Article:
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Thursday, May 30th, 2024
the Week of Proper 3 / Ordinary 8
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Bible Commentaries
2 Samuel 12

Barnes' Notes on the Whole BibleBarnes' Notes

Verse 1

Nathan came to David as if to ask his judicial decision on the case about to be submitted to him (compare 2 Samuel 14:2-11; 1 Kings 20:35-41). The circumstances of the story are exquisitely contrived to heighten the pity of David for the oppressed, and his indignation against the oppressor 1 Samuel 25:13, 1 Samuel 25:22.

Verse 6

Fourfold - The exact number prescribed by the Law (see the marginal references), and acted upon by Zaccheus. The Septuagint has “sevenfold,” as in Proverbs 6:31.

Verse 8

And thy master’s wives ... - According to Eastern custom, the royal harem was a part of the royal inheritance. The prophets spoke in such matters according to the received opinions of their day, and not always according to the abstract rule of right. (Compare Matthew 19:4-9.)

Verse 11

See the marginal references. In both the points of David’s crime the retribution was according to his sin. His adultery was punished by Absalom’s outrage, his murder by the bloodshed of domestic fights, which cost the lives of at least three of his favorite sons, Amnon, Absalom, and Adonijah.

Verse 13

For a comment on David’s words, read Psalms 51:0; Psalms 32:1-11.

Thou shalt not die - Not spoken of the punishment of death as affixed to adultery by the Mosaic Law: the application of that law Leviticus 20:10; Deuteronomy 22:22; John 8:5 to an absolute Eastern monarch was out of the question. The death of the soul is meant (compare Ezekiel 18:4, Ezekiel 18:13, Ezekiel 18:18).

Verses 16-17

The death of the infant child of one of the numerous harem of an Oriental monarch would in general be a matter of little moment to the father. The deep feeling shown by David on this occasion is both an indication of his affectionate and tender nature, and also a proof of the strength of his passion for Bath-sheba. He went into his most private chamber, his closet Matthew 6:6, and “lay upon the earth” 2 Samuel 13:31, rather “the ground,” meaning the floor of his chamber as opposed to his couch.

Verse 24

Solomon - Or “peaceable,” a name given to him at his circumcision. Compare Luke 1:59. The giving of the name Jedidiah, by the Lord through Nathan, signified God’s favor to the child, as in the cases of Abraham, Sarah, and Israel. The name Jedidiah (which contains the same root as the name David, namely, “to love”) indicated, prophetically, what God’s Providence brought about actually, namely, the succession and glorious reign of Solomon over Israel.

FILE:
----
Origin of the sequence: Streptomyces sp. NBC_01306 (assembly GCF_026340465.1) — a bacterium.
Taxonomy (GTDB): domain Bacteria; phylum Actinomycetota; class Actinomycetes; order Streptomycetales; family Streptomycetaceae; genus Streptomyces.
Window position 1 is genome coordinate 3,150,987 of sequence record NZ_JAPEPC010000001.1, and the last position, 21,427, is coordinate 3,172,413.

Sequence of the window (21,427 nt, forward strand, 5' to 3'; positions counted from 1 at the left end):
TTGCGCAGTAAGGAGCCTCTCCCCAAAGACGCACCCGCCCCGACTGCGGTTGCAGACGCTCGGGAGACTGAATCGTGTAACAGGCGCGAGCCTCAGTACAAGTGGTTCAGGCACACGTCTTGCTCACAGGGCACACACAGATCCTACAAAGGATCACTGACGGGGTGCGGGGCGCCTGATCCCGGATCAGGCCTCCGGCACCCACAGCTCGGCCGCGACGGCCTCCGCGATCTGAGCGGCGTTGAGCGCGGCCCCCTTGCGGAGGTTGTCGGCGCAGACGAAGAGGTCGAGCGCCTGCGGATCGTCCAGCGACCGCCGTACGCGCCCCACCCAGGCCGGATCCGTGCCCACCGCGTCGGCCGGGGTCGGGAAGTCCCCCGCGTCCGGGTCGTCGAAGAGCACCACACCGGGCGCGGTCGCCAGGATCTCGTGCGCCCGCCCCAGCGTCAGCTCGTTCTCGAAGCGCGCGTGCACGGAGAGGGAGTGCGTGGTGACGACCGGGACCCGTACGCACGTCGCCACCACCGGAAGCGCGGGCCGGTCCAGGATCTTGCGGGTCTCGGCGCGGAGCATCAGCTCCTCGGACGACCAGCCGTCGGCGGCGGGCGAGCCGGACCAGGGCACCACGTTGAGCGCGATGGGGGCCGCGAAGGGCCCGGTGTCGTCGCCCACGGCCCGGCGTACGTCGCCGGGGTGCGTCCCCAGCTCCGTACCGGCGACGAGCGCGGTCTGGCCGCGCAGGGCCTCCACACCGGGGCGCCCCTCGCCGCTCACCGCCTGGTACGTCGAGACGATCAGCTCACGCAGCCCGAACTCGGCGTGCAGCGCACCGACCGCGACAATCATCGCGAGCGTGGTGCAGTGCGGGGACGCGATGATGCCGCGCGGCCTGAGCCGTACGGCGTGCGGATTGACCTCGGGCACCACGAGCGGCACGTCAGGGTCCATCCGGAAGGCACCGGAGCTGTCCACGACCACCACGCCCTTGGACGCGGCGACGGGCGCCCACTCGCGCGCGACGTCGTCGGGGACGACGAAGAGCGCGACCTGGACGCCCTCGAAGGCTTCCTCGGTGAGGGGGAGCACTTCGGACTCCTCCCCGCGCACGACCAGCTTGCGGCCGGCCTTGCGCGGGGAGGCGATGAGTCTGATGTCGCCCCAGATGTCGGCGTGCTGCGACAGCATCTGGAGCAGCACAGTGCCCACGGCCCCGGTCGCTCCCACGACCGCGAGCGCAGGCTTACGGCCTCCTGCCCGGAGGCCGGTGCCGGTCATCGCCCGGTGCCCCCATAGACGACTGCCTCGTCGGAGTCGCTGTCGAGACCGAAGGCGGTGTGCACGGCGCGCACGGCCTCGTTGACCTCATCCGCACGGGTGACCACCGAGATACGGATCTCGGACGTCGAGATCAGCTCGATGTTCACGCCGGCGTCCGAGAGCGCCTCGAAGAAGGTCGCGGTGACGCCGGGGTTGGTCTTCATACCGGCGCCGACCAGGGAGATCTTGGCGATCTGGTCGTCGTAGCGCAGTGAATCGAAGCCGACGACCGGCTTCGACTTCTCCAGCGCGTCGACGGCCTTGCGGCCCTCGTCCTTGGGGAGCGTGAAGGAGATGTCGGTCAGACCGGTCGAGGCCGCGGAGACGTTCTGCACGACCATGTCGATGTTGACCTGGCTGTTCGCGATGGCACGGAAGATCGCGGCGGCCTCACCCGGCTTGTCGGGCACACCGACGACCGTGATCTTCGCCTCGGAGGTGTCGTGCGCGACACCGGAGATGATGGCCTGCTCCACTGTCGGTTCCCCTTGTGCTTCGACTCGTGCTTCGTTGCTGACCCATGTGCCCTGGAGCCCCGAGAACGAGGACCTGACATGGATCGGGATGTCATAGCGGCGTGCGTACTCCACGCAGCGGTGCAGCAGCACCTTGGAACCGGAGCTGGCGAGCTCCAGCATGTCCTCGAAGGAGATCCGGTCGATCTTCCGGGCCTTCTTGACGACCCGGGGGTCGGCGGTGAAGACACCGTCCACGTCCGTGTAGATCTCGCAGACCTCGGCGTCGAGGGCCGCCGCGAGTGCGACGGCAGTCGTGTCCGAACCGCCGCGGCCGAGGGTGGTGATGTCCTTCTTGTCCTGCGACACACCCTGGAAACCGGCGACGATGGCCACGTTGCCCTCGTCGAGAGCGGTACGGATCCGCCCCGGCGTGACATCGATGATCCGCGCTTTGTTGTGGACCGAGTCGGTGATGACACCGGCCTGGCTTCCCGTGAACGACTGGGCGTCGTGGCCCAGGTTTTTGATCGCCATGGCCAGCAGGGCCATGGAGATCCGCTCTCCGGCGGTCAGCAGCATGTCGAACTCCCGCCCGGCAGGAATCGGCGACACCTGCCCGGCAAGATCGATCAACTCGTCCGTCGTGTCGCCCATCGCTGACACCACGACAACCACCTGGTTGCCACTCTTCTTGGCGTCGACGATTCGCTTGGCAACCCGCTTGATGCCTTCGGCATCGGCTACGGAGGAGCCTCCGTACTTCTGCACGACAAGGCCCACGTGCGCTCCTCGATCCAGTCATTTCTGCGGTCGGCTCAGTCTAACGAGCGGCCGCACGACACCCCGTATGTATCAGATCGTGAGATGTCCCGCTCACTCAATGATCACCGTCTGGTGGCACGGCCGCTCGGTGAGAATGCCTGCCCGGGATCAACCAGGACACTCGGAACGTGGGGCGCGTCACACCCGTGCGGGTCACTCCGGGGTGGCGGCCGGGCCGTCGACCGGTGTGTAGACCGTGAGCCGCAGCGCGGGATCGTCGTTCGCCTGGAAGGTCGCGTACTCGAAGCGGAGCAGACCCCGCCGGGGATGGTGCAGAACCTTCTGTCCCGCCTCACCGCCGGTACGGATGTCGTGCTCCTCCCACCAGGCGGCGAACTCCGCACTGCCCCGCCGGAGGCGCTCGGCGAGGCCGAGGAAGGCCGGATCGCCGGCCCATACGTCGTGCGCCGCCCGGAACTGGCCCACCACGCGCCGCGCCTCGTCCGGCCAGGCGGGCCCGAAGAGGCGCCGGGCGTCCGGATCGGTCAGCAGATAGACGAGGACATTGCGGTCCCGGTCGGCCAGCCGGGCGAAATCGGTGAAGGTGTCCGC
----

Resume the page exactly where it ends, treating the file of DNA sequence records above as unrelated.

Verse 27

The city of waters - The lower town of Rabbah (the modern Ammam), so called from a stream which rises within it and flows through it. The upper town with the citadel lay on a hill to the north of the stream, and was probably not tenable for any length of time after the supply of water was cut off.

Verse 30

Their king’s crown - The word rendered their king (Malcham) is also the name of the national idol of the Ammonites (Jeremiah 49:1, Jeremiah 49:3 margin; Amos 1:15; Zephaniah 1:5). Moreover, the weight of the crown, which is calculated to be equal to 100 or 125 pounds weight, is far too great for a man to wear. On the whole, it seems most probable that the idol Malcam is here meant.

Verse 31

For the saw as an implement of torture compare Hebrews 11:37.

Harrows of iron - Or rather thrashing-machines (Isaiah 28:27; Isaiah 41:15, etc.).

Axes - The word so rendered occurs only here and in 1 Chronicles 20:3. It evidently means some cutting instrument.

Made them pass through the brick-kiln - The phrase is that always used of the cruel process of making their children pass through the fire to Moloch, and it is likely that David punished this idolatrous practice by inflicting something similar upon the worshippers of Moloch. The cruelty of these executions belongs to the barbarous manners of the age, and was provoked by the conduct of the Ammonites 2 Samuel 10:1-4; 1 Samuel 11:1-2, but is utterly indefensible under the light of the Gospel. If Rabbah was taken before David’s penitence, he may have been in an unusually harsh and severe frame of mind. The unpleasant recollection of Uriah’s death would be likely to sour and irritate him to the utmost.

Bibliographical Information
Barnes, Albert. "Commentary on 2 Samuel 12". "Barnes' Notes on the Whole Bible". https://www.studylight.org/commentaries/eng/bnb/2-samuel-12.html. 1870.
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